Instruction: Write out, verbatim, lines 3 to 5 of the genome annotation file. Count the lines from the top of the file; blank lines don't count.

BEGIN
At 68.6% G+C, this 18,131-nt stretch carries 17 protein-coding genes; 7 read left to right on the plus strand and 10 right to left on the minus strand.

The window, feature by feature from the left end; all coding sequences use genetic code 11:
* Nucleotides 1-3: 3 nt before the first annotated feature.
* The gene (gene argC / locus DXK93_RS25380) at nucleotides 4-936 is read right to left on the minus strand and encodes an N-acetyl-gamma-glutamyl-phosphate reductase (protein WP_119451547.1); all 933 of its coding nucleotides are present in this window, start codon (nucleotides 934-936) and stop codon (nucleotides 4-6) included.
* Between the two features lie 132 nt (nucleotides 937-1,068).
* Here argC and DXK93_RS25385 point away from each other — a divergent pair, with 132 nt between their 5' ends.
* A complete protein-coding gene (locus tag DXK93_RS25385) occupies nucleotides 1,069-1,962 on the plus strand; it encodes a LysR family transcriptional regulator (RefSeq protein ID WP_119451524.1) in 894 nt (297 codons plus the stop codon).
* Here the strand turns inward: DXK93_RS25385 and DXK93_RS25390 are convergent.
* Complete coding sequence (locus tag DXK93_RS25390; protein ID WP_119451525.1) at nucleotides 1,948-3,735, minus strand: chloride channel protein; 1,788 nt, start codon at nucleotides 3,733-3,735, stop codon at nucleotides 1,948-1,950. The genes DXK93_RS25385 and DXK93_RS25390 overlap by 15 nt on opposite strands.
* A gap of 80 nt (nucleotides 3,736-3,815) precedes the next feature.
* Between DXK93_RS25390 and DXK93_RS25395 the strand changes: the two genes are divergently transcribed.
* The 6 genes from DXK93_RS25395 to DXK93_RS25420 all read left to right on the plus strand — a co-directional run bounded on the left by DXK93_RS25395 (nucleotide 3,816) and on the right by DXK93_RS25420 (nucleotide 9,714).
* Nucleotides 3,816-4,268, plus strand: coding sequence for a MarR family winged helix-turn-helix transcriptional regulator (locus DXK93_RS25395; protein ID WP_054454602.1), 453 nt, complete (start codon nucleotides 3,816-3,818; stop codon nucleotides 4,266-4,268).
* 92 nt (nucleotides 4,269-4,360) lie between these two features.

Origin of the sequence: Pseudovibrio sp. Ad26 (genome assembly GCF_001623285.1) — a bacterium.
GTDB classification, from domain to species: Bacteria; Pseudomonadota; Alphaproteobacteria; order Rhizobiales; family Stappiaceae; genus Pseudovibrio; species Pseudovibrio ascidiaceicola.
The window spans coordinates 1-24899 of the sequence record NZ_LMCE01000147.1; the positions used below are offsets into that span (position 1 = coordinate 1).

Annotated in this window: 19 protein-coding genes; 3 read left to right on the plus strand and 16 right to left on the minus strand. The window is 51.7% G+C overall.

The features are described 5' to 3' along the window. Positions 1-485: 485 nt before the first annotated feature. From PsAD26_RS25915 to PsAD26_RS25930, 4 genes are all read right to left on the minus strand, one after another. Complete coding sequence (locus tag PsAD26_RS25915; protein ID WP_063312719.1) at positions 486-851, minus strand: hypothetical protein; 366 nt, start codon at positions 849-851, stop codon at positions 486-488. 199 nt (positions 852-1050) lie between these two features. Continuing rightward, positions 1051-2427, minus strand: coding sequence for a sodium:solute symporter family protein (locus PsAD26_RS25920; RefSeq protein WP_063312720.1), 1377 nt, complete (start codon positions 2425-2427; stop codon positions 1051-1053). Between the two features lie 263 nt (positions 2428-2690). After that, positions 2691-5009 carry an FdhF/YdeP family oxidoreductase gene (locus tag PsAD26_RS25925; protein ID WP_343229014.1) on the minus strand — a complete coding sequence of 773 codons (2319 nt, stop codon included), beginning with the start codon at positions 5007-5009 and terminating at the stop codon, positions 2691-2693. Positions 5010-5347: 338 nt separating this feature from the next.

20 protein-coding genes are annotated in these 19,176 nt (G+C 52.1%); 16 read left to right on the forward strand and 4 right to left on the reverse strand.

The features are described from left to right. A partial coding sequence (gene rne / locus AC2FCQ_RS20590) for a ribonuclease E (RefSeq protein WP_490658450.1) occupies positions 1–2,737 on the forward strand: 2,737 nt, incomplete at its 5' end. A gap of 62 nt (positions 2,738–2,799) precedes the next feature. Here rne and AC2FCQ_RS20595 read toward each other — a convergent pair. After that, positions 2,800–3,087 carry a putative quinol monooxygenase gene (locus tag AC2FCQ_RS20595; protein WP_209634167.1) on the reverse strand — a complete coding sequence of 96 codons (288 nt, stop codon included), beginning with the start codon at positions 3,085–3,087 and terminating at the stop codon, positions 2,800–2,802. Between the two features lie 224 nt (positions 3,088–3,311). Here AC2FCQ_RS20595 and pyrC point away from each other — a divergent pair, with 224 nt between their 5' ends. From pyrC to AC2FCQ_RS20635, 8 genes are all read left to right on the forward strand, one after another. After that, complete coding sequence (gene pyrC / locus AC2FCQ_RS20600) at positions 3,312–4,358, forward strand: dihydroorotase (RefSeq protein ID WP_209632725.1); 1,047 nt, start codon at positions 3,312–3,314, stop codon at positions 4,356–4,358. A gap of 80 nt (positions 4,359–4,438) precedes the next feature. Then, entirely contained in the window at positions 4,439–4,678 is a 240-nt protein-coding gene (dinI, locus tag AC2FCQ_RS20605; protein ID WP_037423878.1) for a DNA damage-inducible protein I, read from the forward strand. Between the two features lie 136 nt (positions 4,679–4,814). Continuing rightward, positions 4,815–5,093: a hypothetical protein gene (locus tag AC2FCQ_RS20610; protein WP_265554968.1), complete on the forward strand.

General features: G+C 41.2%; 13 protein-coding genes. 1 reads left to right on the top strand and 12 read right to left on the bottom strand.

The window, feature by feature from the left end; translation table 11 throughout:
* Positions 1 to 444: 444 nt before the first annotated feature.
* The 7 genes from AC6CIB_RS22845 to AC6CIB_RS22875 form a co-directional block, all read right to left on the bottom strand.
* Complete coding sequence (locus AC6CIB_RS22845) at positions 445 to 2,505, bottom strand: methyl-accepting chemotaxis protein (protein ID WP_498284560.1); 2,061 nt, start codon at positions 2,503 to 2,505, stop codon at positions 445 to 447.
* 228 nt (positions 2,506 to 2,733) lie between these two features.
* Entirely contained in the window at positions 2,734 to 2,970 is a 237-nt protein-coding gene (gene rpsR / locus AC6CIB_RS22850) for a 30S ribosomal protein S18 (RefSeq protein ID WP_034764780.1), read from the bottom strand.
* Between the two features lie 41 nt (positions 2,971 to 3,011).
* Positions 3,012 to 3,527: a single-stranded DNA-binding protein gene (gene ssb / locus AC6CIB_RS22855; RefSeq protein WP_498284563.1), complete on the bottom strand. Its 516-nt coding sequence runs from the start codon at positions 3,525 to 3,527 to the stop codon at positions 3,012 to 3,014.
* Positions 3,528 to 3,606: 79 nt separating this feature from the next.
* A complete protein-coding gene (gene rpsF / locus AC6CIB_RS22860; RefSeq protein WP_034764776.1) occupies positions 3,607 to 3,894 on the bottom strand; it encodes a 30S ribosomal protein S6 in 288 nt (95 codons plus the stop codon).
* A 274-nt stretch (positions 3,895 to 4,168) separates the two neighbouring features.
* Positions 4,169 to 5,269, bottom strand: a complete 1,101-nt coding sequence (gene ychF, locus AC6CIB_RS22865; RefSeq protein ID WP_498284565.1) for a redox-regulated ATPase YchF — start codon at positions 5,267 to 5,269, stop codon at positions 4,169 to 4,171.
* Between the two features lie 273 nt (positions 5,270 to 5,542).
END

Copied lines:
* Nucleotides 1-3: 3 nt before the first annotated feature.
* The gene (gene argC / locus DXK93_RS25380) at nucleotides 4-936 is read right to left on the minus strand and encodes an N-acetyl-gamma-glutamyl-phosphate reductase (protein WP_119451547.1); all 933 of its coding nucleotides are present in this window, start codon (nucleotides 934-936) and stop codon (nucleotides 4-6) included.
* Between the two features lie 132 nt (nucleotides 937-1,068).